I have always considered myself an accidental actress who just sort of tumbled into films. I have done more than 50-55 films in the last 18 years. I don’t know how.... I have realised that Hindi films are a certain animal. Do not expect too much out of it. The kind of fulfilment I look for, the kind of expectations I have from Hindi films are very different. I am doing it a) for the money, b) for exposure, c) to be part of a team where some very good actors may be acting, d) for having fun. I am not doing it because it is a great script or I have a great part. 

I don’t want to do anything sleazy. Actors are just part of the bigger picture. The script is not mine, the sur is not mine, I am just an actor. If I can be honest and do it with integrity… that’s all that my job is. 

I am doing an out-and-out crazy comedy with Rishi Kapoor called Jhootha Kahin Ka. It’s a complete lark. Rishi is a lovely actor. I am enjoying working with him. The director (Smeep Kang) is very good with comedy. Once in a while, I enjoy comedy. 

(A crew member informs us that the second bell has gone off. Lillete doesn’t look hassled in the least) 

There is no space. We are just beginning to carve a little space for ourselves. It is still so male-dominated. I have nothing against all my friends… from the Bomans (Irani) to the Naseers (Naseeruddin Shah) and the Anupams (Kher). I have worked with all of them. But you see the amount of work there is for the older male actors compared to the senior female actors.... 

Forget about me, I am talking about people who have had long innings and done some terrific work in their younger days. How much work are they getting? Madhuri (Dixit), Juhi (Chawla) ko dekho…. There is no work like Susan Sarandon, Glenn Close, Helen Mirren, Judi Dench, Maggie Smith, Meryl Streep… parts are written for them. To tell you the truth, they are also fighting it out over there, but they have a bigger space.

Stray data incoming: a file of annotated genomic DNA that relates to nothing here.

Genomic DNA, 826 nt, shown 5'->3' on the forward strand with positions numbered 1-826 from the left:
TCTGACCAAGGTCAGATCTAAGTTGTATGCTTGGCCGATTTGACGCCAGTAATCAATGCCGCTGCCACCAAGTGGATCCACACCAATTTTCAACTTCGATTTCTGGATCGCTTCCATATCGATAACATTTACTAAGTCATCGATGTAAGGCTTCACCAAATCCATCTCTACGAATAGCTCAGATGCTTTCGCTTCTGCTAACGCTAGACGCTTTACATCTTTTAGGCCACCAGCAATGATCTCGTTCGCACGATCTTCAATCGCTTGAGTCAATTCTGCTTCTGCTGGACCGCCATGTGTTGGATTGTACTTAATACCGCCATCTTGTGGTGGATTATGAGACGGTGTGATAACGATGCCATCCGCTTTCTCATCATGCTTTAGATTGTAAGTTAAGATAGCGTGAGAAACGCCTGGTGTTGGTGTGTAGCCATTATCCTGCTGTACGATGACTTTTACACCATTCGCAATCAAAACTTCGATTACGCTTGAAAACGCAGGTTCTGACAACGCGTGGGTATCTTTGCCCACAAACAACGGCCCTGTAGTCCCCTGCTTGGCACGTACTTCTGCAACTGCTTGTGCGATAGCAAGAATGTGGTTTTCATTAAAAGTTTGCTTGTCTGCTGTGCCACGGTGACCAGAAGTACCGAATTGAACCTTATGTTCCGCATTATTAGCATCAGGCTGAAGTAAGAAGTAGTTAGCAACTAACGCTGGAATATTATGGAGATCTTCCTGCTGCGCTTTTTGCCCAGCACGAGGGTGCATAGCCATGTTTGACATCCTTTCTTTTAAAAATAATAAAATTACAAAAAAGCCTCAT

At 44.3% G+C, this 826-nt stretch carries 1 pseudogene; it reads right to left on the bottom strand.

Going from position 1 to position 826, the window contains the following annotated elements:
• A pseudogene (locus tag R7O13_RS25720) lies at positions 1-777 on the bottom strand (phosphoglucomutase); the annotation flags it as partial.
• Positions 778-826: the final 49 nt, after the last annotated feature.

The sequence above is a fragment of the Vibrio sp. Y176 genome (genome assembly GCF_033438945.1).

What are you working on now?

I have been very lucky. I worked on the series, Indian Summers, which did very well. I worked with Roshan Seth who is one the finest actors... underrated… it also had Julie Walters. Then I did a film for a South African female director last year which only had South African actors… a female-oriented story. 

These are indie films. I worked on the film adaptation of Dirty Paki Lingerie which was a huge success… it had a Pakistani-American writer, an Egyptian-American-Muslim director, an American DoP. 

I did a short film (#PuranaPyaar) with Mohan Agashe and am completing a web series (Akoori) for Zee’s digital platform… about a mad, Parsi, dysfunctional family in Gujarat which has Darshan Jariwala and me in the lead…. I am in talks for an interesting television series. If I do that, I’ll be coming back to TV after 20 years. Also, the latest thing that has started happening in the last couple of years is that people want me to come and speak. I am doing very little of it. I gave a Google talk in California! 

And, like your character in #PuranaPyaar, do you want to be in love again?

Of course! I am in love with life. I’ll never be looking to get married again, ever. Been there, done that. But I would be very happy to get a companion. I would look for the same things I looked for in Ravi… intelligence, a sense of humour… and who also has the same way of looking at life that I have… who has a passion for something… who doesn’t have to have my passion at all, but who has a zest for life and is a decent human being. As much as work gives you a sort of an anchor, I think an emotional connection is an enriching and important dimension of your life. Anyone who says ‘no’ is deluding themselves. 

In any relationship, what you are looking for ultimately is a deep friendship, a connect. I was lucky to have a very good friendship with my husband. He was my best friend for five years before I got married to him. Unfortunately, we knew each other’s deep, dark secrets.... (laughs) 

(“The play has started!” a group member informs us. Lillete bids us good bye)